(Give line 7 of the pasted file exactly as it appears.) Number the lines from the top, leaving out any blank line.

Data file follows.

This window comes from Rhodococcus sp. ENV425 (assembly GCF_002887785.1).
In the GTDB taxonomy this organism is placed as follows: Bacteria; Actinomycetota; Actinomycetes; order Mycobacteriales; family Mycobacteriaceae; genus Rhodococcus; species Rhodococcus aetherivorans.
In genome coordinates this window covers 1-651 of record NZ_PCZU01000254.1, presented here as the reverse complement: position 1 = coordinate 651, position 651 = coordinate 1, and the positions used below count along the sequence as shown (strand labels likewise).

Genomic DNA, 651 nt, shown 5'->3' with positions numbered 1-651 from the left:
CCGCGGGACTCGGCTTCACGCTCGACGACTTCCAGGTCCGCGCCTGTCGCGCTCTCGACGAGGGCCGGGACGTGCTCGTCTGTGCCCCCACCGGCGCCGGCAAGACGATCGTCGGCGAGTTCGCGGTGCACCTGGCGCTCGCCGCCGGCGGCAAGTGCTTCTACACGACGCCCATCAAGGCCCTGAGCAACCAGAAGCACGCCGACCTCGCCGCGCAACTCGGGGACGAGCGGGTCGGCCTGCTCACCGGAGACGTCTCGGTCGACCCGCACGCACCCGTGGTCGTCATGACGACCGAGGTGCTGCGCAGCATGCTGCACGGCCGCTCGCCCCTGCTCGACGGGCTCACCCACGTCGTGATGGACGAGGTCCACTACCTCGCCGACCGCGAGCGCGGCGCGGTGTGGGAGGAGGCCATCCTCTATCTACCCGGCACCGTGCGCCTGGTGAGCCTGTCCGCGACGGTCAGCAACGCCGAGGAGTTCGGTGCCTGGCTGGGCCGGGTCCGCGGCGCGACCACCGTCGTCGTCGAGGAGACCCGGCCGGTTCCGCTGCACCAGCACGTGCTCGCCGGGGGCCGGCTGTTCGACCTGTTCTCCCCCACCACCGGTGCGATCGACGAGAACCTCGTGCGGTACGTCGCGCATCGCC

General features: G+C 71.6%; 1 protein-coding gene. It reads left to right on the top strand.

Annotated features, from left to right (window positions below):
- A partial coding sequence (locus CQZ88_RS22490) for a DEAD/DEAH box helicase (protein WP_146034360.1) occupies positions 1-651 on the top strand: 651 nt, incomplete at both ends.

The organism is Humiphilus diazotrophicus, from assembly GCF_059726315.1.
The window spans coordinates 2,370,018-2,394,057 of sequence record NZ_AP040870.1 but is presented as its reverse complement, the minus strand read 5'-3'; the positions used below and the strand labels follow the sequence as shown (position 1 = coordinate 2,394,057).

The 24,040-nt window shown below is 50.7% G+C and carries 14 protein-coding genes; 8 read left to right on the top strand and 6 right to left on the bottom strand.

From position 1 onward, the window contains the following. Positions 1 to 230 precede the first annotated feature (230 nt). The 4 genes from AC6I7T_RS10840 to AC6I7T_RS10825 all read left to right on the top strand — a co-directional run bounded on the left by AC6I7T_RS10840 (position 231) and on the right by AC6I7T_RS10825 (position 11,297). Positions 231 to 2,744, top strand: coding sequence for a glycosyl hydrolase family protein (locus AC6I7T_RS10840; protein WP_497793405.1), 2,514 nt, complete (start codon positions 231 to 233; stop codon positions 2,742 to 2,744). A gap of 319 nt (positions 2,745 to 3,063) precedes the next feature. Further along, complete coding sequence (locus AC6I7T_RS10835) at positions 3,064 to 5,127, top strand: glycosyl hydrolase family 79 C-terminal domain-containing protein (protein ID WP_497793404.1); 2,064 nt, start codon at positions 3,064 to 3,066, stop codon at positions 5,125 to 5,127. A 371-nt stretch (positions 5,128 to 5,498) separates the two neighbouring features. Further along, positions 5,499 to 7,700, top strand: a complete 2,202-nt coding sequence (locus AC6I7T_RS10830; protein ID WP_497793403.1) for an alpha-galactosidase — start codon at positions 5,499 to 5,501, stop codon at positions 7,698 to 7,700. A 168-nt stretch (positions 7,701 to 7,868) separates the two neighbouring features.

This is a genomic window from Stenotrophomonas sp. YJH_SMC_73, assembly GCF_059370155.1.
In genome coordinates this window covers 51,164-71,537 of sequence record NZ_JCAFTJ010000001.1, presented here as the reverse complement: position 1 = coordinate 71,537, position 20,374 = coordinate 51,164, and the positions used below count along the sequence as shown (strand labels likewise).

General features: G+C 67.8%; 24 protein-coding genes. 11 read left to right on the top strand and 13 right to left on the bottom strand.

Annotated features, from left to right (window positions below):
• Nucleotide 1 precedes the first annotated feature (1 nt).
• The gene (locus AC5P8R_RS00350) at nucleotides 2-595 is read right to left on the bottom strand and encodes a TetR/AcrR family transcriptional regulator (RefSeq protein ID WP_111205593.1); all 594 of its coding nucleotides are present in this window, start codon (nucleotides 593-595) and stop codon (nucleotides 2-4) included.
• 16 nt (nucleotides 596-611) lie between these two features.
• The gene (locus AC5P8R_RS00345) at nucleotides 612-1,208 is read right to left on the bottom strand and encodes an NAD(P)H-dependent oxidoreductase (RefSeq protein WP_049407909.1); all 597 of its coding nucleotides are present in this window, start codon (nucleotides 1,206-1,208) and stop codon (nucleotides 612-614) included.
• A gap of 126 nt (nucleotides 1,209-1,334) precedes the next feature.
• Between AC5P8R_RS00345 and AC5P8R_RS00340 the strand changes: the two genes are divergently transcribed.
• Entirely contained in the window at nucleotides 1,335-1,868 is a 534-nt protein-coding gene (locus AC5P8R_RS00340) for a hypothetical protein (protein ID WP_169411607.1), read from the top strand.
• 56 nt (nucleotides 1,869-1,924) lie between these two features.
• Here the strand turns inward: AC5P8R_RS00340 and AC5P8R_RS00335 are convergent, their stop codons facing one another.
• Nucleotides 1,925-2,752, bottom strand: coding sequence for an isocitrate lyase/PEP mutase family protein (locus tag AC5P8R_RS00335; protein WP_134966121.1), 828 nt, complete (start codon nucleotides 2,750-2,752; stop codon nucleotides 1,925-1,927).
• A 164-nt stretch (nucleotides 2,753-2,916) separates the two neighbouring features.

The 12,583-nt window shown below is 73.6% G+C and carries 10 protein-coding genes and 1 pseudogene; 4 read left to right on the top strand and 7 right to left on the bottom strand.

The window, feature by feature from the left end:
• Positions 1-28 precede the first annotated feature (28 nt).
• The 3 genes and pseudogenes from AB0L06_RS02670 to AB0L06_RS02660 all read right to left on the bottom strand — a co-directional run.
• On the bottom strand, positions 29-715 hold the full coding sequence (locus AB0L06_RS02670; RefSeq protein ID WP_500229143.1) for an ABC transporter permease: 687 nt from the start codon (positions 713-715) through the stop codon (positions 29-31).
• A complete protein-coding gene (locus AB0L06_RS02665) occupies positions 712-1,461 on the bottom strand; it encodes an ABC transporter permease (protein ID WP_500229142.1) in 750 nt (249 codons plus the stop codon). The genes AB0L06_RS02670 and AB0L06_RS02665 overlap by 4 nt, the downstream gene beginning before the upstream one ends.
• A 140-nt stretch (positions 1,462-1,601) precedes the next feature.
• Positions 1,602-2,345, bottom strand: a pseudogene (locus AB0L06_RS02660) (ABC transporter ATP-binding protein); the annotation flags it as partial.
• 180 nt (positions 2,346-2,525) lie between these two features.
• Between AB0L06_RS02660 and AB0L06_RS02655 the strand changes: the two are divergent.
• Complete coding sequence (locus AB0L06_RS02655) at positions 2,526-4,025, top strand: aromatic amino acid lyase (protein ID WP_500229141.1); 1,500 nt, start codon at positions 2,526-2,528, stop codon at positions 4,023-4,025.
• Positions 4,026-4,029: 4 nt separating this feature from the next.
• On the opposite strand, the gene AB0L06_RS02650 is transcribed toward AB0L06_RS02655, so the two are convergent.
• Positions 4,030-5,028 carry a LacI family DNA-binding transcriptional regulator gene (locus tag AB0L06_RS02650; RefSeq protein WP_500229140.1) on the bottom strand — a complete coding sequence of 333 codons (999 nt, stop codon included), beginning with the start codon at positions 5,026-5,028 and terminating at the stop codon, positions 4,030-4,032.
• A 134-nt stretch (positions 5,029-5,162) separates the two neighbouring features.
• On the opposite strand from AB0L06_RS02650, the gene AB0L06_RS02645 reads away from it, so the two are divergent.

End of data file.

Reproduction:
Annotated features, from left to right (window positions below):